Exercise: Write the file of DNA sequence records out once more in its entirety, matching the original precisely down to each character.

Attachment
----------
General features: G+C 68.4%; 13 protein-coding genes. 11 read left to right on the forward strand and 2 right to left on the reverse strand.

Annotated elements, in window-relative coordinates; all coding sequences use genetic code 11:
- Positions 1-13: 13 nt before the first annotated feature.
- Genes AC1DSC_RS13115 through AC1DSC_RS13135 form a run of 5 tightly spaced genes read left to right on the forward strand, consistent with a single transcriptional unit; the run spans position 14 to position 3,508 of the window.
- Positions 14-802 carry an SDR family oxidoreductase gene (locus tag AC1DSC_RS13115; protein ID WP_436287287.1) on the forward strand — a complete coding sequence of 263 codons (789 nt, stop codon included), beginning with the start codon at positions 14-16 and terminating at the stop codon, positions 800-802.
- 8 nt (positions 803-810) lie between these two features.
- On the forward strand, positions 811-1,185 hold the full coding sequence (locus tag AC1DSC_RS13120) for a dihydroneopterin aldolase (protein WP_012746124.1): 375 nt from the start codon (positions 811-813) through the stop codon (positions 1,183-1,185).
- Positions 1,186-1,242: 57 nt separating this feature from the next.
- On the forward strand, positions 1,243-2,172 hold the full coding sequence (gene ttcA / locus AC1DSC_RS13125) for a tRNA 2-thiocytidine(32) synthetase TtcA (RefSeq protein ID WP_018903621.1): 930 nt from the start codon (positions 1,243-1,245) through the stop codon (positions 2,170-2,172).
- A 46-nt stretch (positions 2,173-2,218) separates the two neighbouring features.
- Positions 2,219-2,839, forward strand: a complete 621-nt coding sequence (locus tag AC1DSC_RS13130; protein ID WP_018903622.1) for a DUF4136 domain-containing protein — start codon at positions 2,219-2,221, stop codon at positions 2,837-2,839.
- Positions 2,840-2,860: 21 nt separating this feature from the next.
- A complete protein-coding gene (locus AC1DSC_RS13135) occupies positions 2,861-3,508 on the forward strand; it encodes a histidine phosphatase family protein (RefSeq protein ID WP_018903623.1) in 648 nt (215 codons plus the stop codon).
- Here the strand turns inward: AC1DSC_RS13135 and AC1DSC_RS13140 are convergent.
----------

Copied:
General features: G+C 68.4%; 13 protein-coding genes. 11 read left to right on the forward strand and 2 right to left on the reverse strand.

Annotated elements, in window-relative coordinates; all coding sequences use genetic code 11:
- Positions 1-13: 13 nt before the first annotated feature.
- Genes AC1DSC_RS13115 through AC1DSC_RS13135 form a run of 5 tightly spaced genes read left to right on the forward strand, consistent with a single transcriptional unit; the run spans position 14 to position 3,508 of the window.
- Positions 14-802 carry an SDR family oxidoreductase gene (locus tag AC1DSC_RS13115; protein ID WP_436287287.1) on the forward strand — a complete coding sequence of 263 codons (789 nt, stop codon included), beginning with the start codon at positions 14-16 and terminating at the stop codon, positions 800-802.
- 8 nt (positions 803-810) lie between these two features.
- On the forward strand, positions 811-1,185 hold the full coding sequence (locus tag AC1DSC_RS13120) for a dihydroneopterin aldolase (protein WP_012746124.1): 375 nt from the start codon (positions 811-813) through the stop codon (positions 1,183-1,185).
- Positions 1,186-1,242: 57 nt separating this feature from the next.
- On the forward strand, positions 1,243-2,172 hold the full coding sequence (gene ttcA / locus AC1DSC_RS13125) for a tRNA 2-thiocytidine(32) synthetase TtcA (RefSeq protein ID WP_018903621.1): 930 nt from the start codon (positions 1,243-1,245) through the stop codon (positions 2,170-2,172).
- A 46-nt stretch (positions 2,173-2,218) separates the two neighbouring features.
- Positions 2,219-2,839, forward strand: a complete 621-nt coding sequence (locus tag AC1DSC_RS13130; protein ID WP_018903622.1) for a DUF4136 domain-containing protein — start codon at positions 2,219-2,221, stop codon at positions 2,837-2,839.
- Positions 2,840-2,860: 21 nt separating this feature from the next.
- A complete protein-coding gene (locus AC1DSC_RS13135) occupies positions 2,861-3,508 on the forward strand; it encodes a histidine phosphatase family protein (RefSeq protein ID WP_018903623.1) in 648 nt (215 codons plus the stop codon).
- Here the strand turns inward: AC1DSC_RS13135 and AC1DSC_RS13140 are convergent.